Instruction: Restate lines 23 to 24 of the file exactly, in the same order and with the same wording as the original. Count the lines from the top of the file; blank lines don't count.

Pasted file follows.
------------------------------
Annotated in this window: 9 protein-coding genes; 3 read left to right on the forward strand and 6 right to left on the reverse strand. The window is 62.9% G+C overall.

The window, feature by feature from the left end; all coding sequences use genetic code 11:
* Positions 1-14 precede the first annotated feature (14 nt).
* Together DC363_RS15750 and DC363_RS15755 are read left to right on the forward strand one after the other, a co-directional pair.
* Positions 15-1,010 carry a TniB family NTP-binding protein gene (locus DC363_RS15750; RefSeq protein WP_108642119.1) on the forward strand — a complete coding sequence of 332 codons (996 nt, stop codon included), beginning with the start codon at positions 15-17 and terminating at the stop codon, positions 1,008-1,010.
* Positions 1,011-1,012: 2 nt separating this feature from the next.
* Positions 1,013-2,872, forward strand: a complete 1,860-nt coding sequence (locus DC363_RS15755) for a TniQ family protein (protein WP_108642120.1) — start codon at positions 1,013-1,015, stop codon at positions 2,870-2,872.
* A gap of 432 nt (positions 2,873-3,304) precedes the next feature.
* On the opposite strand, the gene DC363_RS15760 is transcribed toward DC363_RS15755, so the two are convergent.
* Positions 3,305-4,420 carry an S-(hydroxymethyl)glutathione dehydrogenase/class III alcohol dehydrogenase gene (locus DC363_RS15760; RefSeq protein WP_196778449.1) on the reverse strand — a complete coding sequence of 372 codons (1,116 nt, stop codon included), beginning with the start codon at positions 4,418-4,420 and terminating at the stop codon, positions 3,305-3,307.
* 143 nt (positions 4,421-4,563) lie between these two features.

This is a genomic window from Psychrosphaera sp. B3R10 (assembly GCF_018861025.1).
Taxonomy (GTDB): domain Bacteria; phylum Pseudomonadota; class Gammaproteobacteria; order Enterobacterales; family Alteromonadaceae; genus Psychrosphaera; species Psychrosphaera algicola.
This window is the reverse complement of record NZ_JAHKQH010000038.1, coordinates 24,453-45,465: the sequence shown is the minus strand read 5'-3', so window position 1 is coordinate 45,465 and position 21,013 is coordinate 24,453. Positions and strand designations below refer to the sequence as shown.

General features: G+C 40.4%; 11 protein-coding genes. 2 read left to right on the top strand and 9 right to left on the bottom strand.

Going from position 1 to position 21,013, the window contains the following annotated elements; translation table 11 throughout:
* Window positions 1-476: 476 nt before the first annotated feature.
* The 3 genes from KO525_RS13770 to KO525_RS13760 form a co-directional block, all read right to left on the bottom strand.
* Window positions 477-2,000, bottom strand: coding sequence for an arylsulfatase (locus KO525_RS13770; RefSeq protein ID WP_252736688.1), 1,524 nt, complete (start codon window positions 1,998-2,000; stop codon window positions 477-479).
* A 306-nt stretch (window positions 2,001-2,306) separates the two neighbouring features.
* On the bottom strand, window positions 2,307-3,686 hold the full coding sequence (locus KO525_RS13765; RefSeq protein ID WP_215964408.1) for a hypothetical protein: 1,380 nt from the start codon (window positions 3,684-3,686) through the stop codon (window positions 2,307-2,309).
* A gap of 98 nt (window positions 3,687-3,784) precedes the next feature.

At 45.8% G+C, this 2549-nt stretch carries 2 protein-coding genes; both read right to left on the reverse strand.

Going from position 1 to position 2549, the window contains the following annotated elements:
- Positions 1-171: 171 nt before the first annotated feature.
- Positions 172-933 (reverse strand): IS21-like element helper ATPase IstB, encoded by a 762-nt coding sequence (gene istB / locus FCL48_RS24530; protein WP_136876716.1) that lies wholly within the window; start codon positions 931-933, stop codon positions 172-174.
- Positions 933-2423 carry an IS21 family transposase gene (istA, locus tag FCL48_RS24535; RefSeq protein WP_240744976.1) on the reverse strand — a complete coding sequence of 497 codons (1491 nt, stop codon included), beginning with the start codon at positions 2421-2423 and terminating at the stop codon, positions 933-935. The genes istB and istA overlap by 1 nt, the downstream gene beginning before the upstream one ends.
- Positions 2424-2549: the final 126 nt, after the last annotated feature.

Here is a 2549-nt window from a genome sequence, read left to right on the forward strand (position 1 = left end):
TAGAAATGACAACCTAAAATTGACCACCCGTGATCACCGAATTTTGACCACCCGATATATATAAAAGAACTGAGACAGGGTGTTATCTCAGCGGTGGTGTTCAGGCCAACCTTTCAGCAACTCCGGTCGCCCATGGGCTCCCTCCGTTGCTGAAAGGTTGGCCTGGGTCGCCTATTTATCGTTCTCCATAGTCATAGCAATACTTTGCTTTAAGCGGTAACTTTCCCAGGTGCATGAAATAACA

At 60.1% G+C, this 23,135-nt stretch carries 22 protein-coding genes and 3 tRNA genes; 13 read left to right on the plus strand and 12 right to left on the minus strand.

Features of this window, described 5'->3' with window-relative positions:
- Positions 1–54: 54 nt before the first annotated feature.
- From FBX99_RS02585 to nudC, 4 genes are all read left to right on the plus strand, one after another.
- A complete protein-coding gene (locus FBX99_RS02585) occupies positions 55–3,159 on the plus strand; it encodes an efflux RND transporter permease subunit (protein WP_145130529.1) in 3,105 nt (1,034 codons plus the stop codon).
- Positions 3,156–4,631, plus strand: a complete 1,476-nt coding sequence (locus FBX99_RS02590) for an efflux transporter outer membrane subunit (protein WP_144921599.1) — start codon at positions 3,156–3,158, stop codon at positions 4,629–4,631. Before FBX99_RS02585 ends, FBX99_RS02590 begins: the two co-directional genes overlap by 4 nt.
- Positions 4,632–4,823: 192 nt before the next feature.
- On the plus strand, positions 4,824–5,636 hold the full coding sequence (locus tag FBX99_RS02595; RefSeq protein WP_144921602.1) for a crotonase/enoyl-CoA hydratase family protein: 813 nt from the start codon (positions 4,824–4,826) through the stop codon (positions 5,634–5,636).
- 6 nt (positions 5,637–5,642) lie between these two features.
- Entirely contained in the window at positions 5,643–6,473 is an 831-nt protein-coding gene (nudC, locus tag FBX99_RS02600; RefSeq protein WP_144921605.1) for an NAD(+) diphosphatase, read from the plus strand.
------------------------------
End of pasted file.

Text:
At 45.8% G+C, this 2549-nt stretch carries 2 protein-coding genes; both read right to left on the reverse strand.

Going from position 1 to position 2549, the window contains the following annotated elements: